Day 17: Pollock with Cabbage, Radicchio, Bacon and Apple

27 Jan

Let’s face it, cabbage? Not so sexy. Cabbage and bacon? OK, getting a bit warmer. One of the reasons cabbage gets its unfair reputation of tasting foul is that when it’s cooked over a high heat it lets off sulfurous fumes that stink to high heaven and turn the cabbage bitter. If it’s cooked low and slow – braised – it can be delicious. In this recipe, a bed of cabbage and apples made colorful with radicchio is topped with a fillet of pollock and some sizzling, crispy bacon.

Pollock is less funny in America. Mostly because nobody says “bollocks” here. But it is very similar in texture to cod and usually quite a bit cheaper than cod nowadays.

Imperial War Museum

One reader was nice enough to bring the above poster to my attention. Fish was generally more readily available than meat during the war, so a substantial portion of fish could be had more easily than of meat. And salt cod was no exception!

Pollock with Cabbage, Radicchio, Bacon and Apple

2 tablespoons drippings
1/3 white onion, thinly sliced
1 clove garlic, minced
1 tablespoon brandy
1 Granny Smith apple, peeled, cored and large diced
1/4 head cabbage, sliced medium
1 tablespoon sugar
1 tablespoon fennel seeds
1 pinch cayenne pepper
1 tablespoon black currant jam
1/4 head radicchio
1 cup vegetable broth
6 ounces pollock
1 strip bacon, finely sliced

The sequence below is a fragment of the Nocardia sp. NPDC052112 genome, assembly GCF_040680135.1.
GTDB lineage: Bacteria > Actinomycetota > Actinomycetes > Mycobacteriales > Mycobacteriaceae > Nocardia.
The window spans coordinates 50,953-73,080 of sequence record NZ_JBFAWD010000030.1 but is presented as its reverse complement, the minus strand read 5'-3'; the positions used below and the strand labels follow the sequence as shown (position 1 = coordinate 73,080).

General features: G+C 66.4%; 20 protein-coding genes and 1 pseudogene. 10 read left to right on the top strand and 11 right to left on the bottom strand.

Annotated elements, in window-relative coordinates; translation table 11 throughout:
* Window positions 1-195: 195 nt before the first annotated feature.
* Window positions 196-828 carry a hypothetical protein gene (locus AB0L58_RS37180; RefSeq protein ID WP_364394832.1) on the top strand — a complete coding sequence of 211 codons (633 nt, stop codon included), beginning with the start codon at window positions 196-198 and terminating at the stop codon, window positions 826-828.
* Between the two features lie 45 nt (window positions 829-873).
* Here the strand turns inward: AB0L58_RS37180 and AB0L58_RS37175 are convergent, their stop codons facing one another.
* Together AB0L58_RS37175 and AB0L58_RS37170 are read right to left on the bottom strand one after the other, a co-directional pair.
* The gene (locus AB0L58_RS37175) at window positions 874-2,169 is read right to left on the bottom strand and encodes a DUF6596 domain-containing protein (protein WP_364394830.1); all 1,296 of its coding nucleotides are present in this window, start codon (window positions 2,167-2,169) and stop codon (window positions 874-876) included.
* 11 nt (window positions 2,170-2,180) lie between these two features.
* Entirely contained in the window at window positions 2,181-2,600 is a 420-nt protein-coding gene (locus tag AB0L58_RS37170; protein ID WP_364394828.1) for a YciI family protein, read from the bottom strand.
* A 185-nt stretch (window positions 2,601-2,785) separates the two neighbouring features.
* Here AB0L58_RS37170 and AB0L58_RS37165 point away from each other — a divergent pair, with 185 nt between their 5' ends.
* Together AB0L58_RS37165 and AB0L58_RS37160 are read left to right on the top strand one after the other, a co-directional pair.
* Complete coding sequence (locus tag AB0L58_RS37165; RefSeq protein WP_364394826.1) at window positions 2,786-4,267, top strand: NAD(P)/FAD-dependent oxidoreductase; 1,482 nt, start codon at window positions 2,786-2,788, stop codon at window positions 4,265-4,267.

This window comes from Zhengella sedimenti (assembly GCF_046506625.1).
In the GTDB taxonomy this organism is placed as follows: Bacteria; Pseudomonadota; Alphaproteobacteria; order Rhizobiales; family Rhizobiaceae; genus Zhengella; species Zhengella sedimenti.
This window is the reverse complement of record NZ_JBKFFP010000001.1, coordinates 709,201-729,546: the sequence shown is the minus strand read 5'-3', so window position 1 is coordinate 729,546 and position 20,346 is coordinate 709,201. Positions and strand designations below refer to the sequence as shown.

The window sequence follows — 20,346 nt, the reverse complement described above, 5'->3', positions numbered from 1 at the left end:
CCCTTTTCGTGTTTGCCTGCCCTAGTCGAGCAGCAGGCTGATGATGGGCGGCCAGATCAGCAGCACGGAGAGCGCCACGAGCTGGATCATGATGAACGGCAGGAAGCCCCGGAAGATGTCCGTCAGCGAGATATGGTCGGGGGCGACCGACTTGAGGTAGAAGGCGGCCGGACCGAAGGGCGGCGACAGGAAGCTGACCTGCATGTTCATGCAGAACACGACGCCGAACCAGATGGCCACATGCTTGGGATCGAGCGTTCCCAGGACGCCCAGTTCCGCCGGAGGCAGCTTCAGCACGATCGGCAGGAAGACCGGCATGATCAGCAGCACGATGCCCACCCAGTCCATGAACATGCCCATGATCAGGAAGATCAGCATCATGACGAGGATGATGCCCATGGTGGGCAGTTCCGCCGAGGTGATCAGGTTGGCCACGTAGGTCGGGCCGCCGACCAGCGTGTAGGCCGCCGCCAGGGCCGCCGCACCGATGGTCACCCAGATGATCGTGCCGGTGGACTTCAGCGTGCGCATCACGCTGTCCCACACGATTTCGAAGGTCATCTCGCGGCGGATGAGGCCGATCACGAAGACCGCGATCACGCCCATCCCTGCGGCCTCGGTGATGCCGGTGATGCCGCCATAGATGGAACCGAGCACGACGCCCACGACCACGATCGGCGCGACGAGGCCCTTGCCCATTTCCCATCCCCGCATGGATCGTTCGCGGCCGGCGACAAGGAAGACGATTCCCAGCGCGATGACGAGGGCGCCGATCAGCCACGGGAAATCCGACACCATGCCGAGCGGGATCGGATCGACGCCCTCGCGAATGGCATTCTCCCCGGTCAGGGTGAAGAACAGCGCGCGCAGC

Heat the drippings in a shallow pot. Sweat the onion and garlic until translucent then deglaze with the brandy. Add the apple until slightly softened. Add the cabbage and season with the salt, sugar, fennel seeds, pepper and jam. Cook slowly until the cabbage has broken down a little. Don’t be tempted to crank up the heat and cook it on high as the cabbage lets off sulphurous compounds when cooked rapidly that can mean it tastes a bit bitter. You want the cabbage to have bite, but to be fully cooked through. Add the radicchio and vegetable broth then gently lay the pollock on the top of the cabbage. Sprinkle it with a bit of salt and cover the pot. Steam for about 5 minutes until the fish has just begun to flake. While the fish is cooking, render the bacon until crisp. Pour off and reserve the drippings for some other use. Spoon some of the cabbage mixture on a plate and top with the fish. Spoon a little of the cooking liquid over the top of the fish and top the fish with the bacon.


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